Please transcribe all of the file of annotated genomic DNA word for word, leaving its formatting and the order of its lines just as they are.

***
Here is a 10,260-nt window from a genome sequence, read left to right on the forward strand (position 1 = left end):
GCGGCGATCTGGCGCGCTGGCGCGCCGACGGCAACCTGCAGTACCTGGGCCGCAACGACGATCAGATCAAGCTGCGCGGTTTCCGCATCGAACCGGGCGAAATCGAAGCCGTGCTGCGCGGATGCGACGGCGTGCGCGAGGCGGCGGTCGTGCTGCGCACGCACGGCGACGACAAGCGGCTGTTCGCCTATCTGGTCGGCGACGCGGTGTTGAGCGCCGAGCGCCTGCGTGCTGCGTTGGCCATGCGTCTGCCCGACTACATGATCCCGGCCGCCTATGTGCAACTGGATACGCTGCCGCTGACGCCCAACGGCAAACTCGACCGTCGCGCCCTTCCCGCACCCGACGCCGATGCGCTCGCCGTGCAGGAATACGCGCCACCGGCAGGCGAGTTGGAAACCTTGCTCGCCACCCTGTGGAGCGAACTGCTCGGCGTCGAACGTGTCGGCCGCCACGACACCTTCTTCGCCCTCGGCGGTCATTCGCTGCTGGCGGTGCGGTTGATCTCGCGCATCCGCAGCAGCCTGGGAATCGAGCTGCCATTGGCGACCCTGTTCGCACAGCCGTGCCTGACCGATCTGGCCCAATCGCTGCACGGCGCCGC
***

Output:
Here is a 10,260-nt window from a genome sequence, read left to right on the forward strand (position 1 = left end):
GCGGCGATCTGGCGCGCTGGCGCGCCGACGGCAACCTGCAGTACCTGGGCCGCAACGACGATCAGATCAAGCTGCGCGGTTTCCGCATCGAACCGGGCGAAATCGAAGCCGTGCTGCGCGGATGCGACGGCGTGCGCGAGGCGGCGGTCGTGCTGCGCACGCACGGCGACGACAAGCGGCTGTTCGCCTATCTGGTCGGCGACGCGGTGTTGAGCGCCGAGCGCCTGCGTGCTGCGTTGGCCATGCGTCTGCCCGACTACATGATCCCGGCCGCCTATGTGCAACTGGATACGCTGCCGCTGACGCCCAACGGCAAACTCGACCGTCGCGCCCTTCCCGCACCCGACGCCGATGCGCTCGCCGTGCAGGAATACGCGCCACCGGCAGGCGAGTTGGAAACCTTGCTCGCCACCCTGTGGAGCGAACTGCTCGGCGTCGAACGTGTCGGCCGCCACGACACCTTCTTCGCCCTCGGCGGTCATTCGCTGCTGGCGGTGCGGTTGATCTCGCGCATCCGCAGCAGCCTGGGAATCGAGCTGCCATTGGCGACCCTGTTCGCACAGCCGTGCCTGACCGATCTGGCCCAATCGCTGCACGGCGCCGC